Harman Kardon parent company Harman’s suite of products goes beyond the sound system into active noise-cancelling technology that is already in use today in ultra-luxury vehicles to cancel out the last remnants of road noise that cannot be overcome by another layer of sound-deadening insulation. Looking forward a few years, that same technology will be used to transform the already quiet interiors of electric (autonomous) vehicles into silence more traditionally associated with movie theaters and audiophile listening rooms like the one buried in the basement of the Harman flagship store in Manhattan.

Electric vehicles also bring new challenges to the exterior of the vehicle, where regulators have mandated the production of artificial alerts to inform pedestrians of the approaching vehicle. On the flipside of the equation, some drivers may opt for artificial engine noise to emulate the sounds of a rumbling racing engine to trigger reactions forged over decades of wrenching on internal combustion engines. Record-breaking zero-to-sixty times earned by torquey electric motors will be masked by the artificial sound of a roaring V8 produced by audio companies like Harman.

But those technologies are incremental. They show breadth but are not in and of themselves disruptive. Let’s rewind to CES in January of this year. In Las Vegas, Harman unpacked its vision for the fully autonomous (electric) vehicle, which featured an immersive webchat technology that included directional voice tech that synced up the audio with the location of the video of whoever was speaking.

Harman tech stretches beyond just enabling more working time (because who really wants to work more anyway?) and enables rich multimedia experiences as well. Harman’s Life-Enhancing Intelligence Vehicle Solution demonstrated a multimedia-rich, immersive, integrated experience that seems a bit too futuristic … until autonomous vehicle technology enters the picture. Then it becomes brilliant. It becomes the vehicle we all wish we had driving us down the road to work, to our relative’s house or just to grab a bite to eat at your favorite restaurant down the street.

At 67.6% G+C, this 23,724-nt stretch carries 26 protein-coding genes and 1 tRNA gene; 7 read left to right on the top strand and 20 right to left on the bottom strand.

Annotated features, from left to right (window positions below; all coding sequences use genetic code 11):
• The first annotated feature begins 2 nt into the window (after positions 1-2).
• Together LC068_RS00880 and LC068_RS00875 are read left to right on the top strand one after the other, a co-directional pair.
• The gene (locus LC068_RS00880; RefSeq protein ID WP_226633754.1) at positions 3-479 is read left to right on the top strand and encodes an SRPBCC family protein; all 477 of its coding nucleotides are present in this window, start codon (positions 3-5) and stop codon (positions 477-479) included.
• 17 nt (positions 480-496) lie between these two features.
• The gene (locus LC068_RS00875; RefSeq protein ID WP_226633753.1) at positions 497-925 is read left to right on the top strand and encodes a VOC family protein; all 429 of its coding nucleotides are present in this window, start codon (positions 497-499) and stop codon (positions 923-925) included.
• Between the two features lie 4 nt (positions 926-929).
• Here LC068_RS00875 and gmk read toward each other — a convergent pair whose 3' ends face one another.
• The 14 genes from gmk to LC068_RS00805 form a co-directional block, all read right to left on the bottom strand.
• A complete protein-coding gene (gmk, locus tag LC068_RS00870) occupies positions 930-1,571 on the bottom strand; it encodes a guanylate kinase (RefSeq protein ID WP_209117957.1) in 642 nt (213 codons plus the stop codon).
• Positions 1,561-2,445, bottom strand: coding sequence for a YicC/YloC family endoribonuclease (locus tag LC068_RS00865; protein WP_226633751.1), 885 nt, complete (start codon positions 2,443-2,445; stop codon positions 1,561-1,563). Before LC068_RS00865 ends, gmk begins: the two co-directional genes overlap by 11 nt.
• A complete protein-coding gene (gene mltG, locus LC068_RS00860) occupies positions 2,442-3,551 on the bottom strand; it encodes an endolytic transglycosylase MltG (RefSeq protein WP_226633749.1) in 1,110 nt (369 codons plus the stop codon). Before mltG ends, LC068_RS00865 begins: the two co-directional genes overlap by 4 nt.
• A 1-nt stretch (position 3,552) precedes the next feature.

The awkward part of the rich experiences Harman is slinging is not that they aren’t cool — it is only that we can’t imagine them in our lives today because most people don’t realize how close autonomous (electric) vehicles are to being invaluable pieces of our day-to-day life. 10 years ago, we couldn’t have bothered to worry about having a computer in our pockets. Today, everyone has a smartphone. In my travels in India 5 years ago, I was blown away with how everyone seemed to have a smartphone, regardless of income. Software-based technologies drop in cost quickly as production volumes ramp up.

Here at CleanTechnica, we are excited about the future because of what electric vehicles promise to do for global emissions by eliminating tailpipe emissions. We are also increasingly excited about autonomous vehicle technologies because they promise to save lives, while at the same time giving back hours per week or per day. We admittedly don’t often delve into what happens after that in the vehicles and I was thankful to have been invited to attend Formula E in New York City by a company as innovative and forward thinking as Harman to catch a glimpse of what that future might look like … and it’s exciting.

Harman paid for travel and accommodations for me to attend the Formula E in New York City. As mentioned above, I was not required to write anything at all about the event or about Harman. These thoughts are all mine, and yes, I am genuinely excited about the future of personal transportation … for more reasons than just the batteries.